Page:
22

Dynamic instability of mtubs has been likened to a fisherman casting a line. Explain.

Dynamic instability occurs w/o warning; mtub can suddenly shrink rapidly inward (depoly) of β/plus end → suddenly start growing again, or may disappear completely, to be replaced by new mtub that grows fr same γ-tubulin ring complex/nucleation site.

  • Centrosome/mtoc continually shoots out new mtubs in diff directions in exploratory fashion → many retract, but can be stabilized by attachment to another molecule (capping protein) or cell struc.
  • Like a fisherman casting a line - if no bites (stabilized conns) → reels line (mtub) back in → casts in diff direction (fr same nucleation site).
  • Used to position organelles relative to one/an.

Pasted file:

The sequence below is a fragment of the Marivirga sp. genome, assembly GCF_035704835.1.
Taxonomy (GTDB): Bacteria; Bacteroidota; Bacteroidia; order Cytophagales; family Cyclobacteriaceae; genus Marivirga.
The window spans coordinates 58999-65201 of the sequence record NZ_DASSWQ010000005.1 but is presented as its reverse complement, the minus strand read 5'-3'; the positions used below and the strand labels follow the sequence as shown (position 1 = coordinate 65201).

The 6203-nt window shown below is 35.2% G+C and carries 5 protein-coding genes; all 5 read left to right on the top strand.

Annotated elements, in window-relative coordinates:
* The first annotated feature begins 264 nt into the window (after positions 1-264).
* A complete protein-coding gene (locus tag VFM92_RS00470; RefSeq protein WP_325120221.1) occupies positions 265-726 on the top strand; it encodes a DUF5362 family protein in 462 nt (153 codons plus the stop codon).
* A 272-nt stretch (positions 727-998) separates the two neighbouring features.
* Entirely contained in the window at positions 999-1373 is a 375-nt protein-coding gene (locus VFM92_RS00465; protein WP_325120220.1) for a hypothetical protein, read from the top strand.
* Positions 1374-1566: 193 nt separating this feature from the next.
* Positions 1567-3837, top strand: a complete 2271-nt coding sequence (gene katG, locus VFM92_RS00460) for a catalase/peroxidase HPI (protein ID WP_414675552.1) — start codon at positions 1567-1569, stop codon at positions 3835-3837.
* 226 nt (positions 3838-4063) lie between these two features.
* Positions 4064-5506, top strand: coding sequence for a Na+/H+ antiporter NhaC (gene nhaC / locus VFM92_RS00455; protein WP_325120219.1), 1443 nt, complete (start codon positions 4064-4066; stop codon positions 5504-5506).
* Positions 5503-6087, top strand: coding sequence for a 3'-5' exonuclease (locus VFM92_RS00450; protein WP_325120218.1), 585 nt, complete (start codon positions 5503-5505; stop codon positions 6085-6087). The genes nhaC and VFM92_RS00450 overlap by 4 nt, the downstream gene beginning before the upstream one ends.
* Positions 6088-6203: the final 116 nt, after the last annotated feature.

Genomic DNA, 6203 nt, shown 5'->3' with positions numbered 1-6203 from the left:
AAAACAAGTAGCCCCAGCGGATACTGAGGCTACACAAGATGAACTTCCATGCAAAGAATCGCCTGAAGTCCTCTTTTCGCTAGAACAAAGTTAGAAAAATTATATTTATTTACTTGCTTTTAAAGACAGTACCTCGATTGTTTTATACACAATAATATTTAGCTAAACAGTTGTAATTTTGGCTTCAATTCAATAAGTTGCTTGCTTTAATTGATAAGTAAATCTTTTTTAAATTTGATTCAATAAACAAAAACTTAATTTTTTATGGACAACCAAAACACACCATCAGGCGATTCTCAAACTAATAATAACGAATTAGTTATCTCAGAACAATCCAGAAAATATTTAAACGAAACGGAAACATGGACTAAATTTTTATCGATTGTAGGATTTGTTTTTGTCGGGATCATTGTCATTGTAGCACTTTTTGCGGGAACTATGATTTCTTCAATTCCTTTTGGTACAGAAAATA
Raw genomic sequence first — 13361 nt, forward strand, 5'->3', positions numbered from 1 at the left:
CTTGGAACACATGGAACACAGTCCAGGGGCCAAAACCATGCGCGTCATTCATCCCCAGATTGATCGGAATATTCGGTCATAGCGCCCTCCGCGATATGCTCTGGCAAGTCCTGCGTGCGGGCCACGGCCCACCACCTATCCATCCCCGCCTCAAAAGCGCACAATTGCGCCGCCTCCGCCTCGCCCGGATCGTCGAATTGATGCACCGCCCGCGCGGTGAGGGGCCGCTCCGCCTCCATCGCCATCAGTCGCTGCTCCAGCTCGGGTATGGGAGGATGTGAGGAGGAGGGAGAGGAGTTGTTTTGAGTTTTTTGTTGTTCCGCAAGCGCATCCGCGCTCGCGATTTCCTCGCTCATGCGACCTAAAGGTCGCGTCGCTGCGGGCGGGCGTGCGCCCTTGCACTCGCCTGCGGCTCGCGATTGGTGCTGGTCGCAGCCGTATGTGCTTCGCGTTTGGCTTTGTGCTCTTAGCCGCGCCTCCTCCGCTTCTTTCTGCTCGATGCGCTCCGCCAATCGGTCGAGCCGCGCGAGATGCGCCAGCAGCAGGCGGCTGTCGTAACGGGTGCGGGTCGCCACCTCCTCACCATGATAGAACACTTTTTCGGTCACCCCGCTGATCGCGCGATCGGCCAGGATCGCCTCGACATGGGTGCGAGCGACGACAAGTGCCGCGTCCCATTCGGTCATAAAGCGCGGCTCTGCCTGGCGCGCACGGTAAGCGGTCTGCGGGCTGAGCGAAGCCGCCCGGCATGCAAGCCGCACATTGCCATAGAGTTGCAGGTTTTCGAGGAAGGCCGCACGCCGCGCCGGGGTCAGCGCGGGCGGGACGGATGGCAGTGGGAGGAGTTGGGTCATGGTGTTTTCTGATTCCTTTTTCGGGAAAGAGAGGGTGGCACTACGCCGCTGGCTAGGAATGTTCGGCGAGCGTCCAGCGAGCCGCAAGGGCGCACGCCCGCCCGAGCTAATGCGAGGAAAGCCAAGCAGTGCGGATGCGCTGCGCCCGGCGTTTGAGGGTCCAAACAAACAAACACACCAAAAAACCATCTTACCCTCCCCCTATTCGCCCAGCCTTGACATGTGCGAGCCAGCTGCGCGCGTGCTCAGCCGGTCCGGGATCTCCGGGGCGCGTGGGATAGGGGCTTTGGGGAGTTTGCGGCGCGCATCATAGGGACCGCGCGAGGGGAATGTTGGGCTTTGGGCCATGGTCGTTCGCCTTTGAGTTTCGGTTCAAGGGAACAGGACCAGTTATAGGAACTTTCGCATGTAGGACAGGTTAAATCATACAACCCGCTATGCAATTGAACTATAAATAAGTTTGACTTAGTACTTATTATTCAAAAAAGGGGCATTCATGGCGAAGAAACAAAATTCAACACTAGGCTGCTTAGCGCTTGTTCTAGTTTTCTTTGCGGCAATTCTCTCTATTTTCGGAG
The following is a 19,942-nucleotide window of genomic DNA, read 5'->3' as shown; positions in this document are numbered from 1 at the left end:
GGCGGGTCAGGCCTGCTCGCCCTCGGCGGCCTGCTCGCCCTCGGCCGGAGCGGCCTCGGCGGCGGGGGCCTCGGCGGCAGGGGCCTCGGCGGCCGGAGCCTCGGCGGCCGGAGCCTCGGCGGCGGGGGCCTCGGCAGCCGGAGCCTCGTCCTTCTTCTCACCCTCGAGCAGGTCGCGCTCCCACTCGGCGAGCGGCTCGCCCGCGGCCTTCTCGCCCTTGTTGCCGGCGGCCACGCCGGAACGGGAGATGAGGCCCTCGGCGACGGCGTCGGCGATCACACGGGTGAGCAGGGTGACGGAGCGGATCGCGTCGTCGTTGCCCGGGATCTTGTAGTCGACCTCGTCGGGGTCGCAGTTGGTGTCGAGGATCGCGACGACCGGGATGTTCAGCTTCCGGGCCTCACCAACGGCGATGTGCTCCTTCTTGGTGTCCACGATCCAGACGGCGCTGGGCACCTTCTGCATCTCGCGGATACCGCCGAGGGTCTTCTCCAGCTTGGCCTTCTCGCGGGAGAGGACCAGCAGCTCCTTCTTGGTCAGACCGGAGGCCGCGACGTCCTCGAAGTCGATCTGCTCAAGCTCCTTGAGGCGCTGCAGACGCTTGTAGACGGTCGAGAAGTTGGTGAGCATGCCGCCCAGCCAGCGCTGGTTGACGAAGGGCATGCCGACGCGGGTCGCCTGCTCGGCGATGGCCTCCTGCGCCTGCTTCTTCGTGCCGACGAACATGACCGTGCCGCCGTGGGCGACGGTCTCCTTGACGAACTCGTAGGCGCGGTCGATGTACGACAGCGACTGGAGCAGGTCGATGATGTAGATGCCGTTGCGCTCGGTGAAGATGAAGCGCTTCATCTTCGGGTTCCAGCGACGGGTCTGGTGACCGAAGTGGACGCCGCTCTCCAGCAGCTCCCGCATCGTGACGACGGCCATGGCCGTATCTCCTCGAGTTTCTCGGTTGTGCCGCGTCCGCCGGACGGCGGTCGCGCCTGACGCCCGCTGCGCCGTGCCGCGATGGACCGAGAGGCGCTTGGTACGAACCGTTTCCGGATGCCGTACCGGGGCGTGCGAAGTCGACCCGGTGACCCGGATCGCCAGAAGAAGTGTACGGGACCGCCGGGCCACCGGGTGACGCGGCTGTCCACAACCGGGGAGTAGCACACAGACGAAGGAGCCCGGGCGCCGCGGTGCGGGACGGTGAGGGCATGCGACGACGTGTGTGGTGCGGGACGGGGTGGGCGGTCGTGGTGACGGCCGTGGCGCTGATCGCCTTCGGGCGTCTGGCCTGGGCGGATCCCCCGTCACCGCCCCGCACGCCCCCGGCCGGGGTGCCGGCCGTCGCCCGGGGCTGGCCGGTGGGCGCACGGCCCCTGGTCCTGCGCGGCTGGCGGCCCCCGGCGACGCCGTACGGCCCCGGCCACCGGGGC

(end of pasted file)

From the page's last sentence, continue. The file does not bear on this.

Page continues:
23

Describe how selective stabilization can polarize a cell.

Selective stabilization of mtubs can polarize a cell.

Newly formed mtub will persist only if both ends are protected fr depoly: α/minus end typ anchored in mtoc, but β/plus end initially free → must be stabilized by binding specific proteins, e.g. "capping" proteins in cell cortex.

24

Dynamic instability is driven by ____ hydrolysis

Dynamic instability is driven by GTP hydrolysis.

GTP is tightly bound to tubulin dimers: GTP hydrolysis ↓ affinity of dimers for their neighbors → promote mtub disassembly.

25

Ea free αβ-dimer contains one GTP tightly bound to β-tubulin → dimer added to growing mtub → quickly hydrolyzes GTP, and GDP remains tightly bound to β-tubulin.

How does this intrinsic capacity of tubulin dimers to hydrolyze GTP contrib to dynamic stability and formation of GTP or GDP 'caps'?

GTP cap - β/plus end composed entirely of GTP-dimers → favors growth; occurs when poly proceeds faster than GTP hydrolysis.

  • GTP-assoc dimers bind more strongly/eff to ea/o than GDP-dimers → mtub continues to poly/grow.

GDP cap - β/plus end composed of GDP-dimers → favors shrinkage; occurs when dimers 'randomly' hydrolyze their GTP before next dimers added, e.g. when growth is too slow.